Hillbilly Elegy

a review

I sort of hate it when movies, books, media reduce complex issues down into easily digested bites. That’s the trouble with Hillbilly Elegy, the movie now playing on Netflix: distilled into the Hatfield and McCoys.

In fact that piece of mountain myth is referenced in the first 15 minutes of the film.

My book Cloud of Witnesses and Hillbilly Elegy by JD Vance follow the same character arc—sort of. Hillbilly Elegy came out in an election year, 2016, and talk shows turned to it as a way to understand how Trump became President. I’m still not sure how that happened or why still 74 million people voted for him this time. Vance’s memoir served as an in-road to understand people who live paycheck to paycheck in forgotten, dried up manufacturing towns. I guess. I was simply irritated by the book.

Because no one story tells the whole story. But from Elegy people (media, Ron Howard) derive memes.

The truth depicted just as in Cloud of Witnesses is that Appalachia births resilient people who have to learn to adapt in order to get by. If it wasn’t ginseng it was gin (moonshine), if it wasn’t hemp then it was marijuana. I can’t tell you how many small farmers surreptitiously grew it in the backwaters of Athens County, Ohio where my story takes place. In Vance’s book the story begins in Middletown, Ohio where when I was growing up was a steel town—now somewhat decimated, a rusty abandoned movie lot. Just like how Appalachia represents an old car pushed down a ravine, covered in leaves and golden sunlight wafting through tree canopy. A mix of realism infused with a Romantic glow.

In the opening scenes of the movie we meet Mamaw, a kind-hearted, fiercely loyal woman you do not want to tussle with. I’ve got a Granny in Cloud who also represents the heart of the family, who like in Vance’s book migrated from the hills and hollers looking for “work” in Ohio. The dream didn’t always pan out. Granny, like Mamaw, is a conundrum. You’re not sure you like her, but she’s interesting. In the film Glenn Close is almost unrecognizable, buried beneath a reverse make-over of oversized glasses and shirts/sweatshirts. Amy Adams plays Vance’s mother—a far cry from her fairytale princess role in Enchanted, more like a throwback to one of her earliest roles Junebug. Except without the cuteness.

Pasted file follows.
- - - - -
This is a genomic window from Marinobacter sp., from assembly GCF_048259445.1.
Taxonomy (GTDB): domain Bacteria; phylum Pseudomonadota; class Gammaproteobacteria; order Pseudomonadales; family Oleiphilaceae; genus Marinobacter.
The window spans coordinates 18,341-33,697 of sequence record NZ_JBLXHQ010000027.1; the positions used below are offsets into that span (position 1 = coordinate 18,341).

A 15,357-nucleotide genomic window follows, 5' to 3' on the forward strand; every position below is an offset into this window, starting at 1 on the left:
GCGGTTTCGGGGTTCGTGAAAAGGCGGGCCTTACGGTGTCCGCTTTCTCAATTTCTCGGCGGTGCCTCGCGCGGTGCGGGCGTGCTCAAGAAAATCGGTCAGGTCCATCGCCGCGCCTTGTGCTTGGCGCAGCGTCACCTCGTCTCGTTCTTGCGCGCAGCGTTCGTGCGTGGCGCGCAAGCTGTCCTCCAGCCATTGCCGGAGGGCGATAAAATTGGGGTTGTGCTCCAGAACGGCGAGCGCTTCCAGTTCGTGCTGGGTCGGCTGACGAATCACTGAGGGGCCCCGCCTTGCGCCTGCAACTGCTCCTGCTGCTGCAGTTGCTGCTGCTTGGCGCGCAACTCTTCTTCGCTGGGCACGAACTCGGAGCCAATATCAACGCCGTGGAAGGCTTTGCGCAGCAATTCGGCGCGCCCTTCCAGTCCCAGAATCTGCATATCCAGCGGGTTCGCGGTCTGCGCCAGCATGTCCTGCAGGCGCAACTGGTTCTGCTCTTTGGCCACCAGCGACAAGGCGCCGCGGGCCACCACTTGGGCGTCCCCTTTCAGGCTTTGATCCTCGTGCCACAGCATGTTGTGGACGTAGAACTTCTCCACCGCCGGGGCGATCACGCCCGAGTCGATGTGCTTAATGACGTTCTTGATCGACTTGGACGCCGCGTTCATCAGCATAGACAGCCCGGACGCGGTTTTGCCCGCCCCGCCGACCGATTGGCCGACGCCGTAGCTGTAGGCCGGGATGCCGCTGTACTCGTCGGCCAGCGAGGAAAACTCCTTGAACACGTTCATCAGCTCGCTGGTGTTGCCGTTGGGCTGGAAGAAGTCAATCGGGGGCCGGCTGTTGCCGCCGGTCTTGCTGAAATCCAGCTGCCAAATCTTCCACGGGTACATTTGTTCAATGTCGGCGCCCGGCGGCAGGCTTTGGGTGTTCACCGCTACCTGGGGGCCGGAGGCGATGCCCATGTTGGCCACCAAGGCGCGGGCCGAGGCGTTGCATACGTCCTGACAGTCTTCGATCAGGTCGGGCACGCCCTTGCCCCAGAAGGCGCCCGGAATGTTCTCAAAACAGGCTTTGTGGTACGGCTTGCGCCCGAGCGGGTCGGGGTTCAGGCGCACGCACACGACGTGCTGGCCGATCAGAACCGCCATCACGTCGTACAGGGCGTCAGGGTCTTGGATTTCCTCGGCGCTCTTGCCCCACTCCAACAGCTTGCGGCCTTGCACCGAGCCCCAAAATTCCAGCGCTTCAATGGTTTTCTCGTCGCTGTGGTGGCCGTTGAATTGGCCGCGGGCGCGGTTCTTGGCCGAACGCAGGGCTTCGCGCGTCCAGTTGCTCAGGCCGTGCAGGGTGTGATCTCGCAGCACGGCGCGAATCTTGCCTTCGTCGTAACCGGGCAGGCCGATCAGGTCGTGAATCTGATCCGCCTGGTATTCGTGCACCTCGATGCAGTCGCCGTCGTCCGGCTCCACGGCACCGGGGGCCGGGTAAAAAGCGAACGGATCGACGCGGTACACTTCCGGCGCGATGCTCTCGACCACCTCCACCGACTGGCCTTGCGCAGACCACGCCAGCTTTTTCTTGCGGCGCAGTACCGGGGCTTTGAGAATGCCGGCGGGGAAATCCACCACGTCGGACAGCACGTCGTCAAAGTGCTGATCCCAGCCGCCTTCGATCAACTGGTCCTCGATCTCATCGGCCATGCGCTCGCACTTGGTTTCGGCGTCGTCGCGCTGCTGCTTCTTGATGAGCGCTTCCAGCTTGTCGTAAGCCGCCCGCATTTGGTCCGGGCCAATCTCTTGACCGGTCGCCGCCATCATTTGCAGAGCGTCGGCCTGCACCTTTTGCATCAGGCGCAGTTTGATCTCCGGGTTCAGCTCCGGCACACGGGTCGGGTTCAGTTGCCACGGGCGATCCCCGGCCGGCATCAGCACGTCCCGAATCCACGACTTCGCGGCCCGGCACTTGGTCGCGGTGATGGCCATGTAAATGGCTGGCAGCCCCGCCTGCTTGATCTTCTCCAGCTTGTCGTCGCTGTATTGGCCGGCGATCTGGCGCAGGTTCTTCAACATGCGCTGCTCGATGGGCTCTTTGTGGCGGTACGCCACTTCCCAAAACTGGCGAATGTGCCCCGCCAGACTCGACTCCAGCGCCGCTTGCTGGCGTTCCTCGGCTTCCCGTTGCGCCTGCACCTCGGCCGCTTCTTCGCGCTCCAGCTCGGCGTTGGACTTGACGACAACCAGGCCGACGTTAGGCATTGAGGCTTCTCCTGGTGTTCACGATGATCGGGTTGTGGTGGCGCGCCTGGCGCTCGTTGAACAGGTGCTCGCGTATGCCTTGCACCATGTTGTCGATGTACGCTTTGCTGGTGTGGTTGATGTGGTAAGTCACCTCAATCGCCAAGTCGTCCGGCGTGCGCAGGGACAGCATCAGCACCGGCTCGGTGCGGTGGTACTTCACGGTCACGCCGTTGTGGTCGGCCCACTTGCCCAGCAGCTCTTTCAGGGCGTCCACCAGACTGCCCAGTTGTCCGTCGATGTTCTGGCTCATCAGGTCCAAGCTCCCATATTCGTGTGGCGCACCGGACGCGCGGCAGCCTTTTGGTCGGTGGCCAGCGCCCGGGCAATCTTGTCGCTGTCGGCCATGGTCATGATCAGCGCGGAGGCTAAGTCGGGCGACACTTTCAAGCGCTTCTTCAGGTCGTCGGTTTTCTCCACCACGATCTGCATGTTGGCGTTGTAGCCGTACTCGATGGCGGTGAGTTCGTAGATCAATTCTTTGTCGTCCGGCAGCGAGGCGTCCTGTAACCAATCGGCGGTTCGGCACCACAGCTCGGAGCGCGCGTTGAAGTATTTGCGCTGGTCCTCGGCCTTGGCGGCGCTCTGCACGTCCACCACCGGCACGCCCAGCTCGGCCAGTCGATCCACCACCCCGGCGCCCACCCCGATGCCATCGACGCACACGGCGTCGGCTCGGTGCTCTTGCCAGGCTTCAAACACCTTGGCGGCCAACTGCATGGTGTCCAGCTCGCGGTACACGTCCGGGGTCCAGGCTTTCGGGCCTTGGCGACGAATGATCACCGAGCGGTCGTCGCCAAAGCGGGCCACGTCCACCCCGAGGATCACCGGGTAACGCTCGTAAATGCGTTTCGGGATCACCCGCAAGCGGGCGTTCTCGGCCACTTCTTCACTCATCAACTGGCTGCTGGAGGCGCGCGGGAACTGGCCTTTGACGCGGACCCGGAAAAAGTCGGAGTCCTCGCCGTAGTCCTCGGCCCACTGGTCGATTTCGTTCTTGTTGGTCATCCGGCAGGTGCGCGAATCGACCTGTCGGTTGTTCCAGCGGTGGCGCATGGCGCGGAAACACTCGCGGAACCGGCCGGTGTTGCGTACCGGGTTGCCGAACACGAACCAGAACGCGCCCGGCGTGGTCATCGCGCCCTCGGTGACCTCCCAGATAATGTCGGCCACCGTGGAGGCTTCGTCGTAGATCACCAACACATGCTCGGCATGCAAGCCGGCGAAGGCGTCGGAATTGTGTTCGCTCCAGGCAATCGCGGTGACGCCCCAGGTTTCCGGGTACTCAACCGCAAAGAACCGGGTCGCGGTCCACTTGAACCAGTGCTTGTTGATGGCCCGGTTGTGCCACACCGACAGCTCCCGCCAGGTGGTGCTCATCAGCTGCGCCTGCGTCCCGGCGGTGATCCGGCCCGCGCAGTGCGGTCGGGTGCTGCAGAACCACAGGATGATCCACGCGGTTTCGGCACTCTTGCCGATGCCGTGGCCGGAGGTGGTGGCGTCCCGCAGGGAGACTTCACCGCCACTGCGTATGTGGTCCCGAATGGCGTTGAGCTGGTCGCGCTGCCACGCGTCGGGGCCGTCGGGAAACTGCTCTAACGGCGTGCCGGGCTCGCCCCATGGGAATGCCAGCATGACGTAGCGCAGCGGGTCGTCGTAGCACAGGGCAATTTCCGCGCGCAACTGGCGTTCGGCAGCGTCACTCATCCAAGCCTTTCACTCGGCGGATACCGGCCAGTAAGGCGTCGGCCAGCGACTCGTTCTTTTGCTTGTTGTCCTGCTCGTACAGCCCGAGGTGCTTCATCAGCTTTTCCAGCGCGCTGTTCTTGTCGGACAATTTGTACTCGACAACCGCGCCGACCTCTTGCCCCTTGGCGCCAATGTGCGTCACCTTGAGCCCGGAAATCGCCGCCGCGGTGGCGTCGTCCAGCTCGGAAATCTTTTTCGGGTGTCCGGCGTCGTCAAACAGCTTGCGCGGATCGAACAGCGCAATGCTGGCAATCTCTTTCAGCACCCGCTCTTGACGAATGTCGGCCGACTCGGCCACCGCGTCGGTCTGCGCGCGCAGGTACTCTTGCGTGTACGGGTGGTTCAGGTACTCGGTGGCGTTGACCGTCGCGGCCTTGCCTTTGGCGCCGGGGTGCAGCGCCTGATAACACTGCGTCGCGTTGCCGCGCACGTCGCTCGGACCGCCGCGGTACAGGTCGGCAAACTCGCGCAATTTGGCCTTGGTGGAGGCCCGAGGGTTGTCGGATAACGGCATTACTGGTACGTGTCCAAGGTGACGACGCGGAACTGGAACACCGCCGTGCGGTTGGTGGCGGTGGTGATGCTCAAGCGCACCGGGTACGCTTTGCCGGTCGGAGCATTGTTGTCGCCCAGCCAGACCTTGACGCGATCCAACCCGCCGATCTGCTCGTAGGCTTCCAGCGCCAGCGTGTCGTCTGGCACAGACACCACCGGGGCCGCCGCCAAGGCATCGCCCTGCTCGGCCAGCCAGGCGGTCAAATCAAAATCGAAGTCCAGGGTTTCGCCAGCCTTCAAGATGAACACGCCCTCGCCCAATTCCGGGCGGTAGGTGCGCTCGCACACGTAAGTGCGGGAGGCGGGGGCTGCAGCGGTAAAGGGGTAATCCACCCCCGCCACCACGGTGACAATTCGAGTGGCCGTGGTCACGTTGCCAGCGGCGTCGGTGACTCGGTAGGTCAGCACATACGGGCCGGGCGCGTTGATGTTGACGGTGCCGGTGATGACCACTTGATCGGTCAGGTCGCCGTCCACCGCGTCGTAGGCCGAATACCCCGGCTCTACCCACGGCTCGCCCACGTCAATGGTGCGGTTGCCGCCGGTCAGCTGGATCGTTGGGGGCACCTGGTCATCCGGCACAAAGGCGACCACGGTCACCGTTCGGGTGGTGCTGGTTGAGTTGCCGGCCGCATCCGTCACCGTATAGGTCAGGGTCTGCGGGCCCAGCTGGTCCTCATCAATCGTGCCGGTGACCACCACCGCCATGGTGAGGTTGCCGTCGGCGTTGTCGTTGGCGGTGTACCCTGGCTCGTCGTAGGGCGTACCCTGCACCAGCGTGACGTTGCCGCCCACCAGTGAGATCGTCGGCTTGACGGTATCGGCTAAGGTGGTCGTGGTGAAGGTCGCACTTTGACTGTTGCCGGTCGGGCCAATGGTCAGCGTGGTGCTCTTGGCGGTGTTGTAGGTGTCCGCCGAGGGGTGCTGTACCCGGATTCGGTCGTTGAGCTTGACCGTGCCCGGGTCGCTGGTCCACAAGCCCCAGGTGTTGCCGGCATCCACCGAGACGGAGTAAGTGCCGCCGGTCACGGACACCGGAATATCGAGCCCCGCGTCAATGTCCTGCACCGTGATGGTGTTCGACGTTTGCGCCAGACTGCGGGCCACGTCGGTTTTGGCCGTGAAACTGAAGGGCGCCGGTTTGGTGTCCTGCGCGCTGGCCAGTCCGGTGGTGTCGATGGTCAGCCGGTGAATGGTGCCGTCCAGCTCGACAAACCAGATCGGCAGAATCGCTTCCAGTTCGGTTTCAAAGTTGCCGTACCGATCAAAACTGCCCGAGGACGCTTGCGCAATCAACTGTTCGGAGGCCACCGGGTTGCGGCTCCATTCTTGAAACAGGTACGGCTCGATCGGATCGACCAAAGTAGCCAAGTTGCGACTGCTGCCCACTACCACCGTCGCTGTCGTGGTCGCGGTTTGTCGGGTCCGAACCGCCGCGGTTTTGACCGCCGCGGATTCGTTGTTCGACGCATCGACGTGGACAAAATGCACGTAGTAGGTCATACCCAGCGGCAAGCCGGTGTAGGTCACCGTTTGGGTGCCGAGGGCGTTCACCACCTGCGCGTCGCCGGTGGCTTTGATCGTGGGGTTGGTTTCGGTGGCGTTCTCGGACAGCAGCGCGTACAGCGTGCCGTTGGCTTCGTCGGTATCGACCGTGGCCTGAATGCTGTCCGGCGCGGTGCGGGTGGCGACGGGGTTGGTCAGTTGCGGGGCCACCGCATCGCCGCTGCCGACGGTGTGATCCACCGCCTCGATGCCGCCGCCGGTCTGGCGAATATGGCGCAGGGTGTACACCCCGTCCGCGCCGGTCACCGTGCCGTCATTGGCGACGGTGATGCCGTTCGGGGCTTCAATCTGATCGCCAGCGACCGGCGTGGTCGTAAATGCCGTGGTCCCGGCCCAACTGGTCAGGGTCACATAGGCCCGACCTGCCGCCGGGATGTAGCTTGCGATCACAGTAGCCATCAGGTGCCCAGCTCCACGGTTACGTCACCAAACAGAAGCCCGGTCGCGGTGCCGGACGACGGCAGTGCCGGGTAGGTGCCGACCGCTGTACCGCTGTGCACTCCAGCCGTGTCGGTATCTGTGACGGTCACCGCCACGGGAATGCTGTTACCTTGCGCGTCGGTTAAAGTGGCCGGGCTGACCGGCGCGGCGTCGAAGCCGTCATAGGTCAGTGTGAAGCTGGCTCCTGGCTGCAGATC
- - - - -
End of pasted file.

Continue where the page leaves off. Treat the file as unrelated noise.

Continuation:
In Elegy as other reviewers have noted Howard had her roiling between zero and one hundred as a dramatic character. She lays on a bed as a depressive and also takes a turn around the corridors of a hospital on roller skates. I get it, she’s bi-polar dealing with stress by abusing medication and then heroin. Again, this is all turned into clichés for the screen. We never get a sense of the real people underneath. The why if even there is no why or reason.

How does Vance turn out differently, to leave Middletown and become a lawyer, best-selling writer, and movie producer? The old-fashioned way—by his bootstraps.

But, you see, in “real” life it is much more complicated.

My character Roland in Cloud of Witnesses has the same ambitions to one day leave his trailer on the ridge, to follow the power lines elsewhere, perhaps Cincinnati or Columbus. He knows that there is something out there, but while struggling with longing he is also at the same nostalgic for his family which is falling apart. He is forced to weigh loyalties and ties to relationships. He learns it is important to be true to one’s self and also to be a friend. A friend stands up for friends 

Another thing that bugged me about the film was the not so subtle message that personal responsibility is the bedrock of Conservatism. Vance became a Republican poster boy, overcoming his background and enlarging his personal story through hard work. I don’t buy it.  There are a lot of people who work hard and don’t get where he’s got. There are a lot of folks back in Middletown and Dayton who struggle day in and day out who still need a stimulus check and food stamps to get by. These folks need government just as much as they eschew it—they’d never admit they need a handout because of pride. It’s why they vote against their better interests, it’s why the story of Appalachia is so complicated.

Is Hillbilly Elegy a movie I would have gone to the theater to see? I’m just glad I could stream it.

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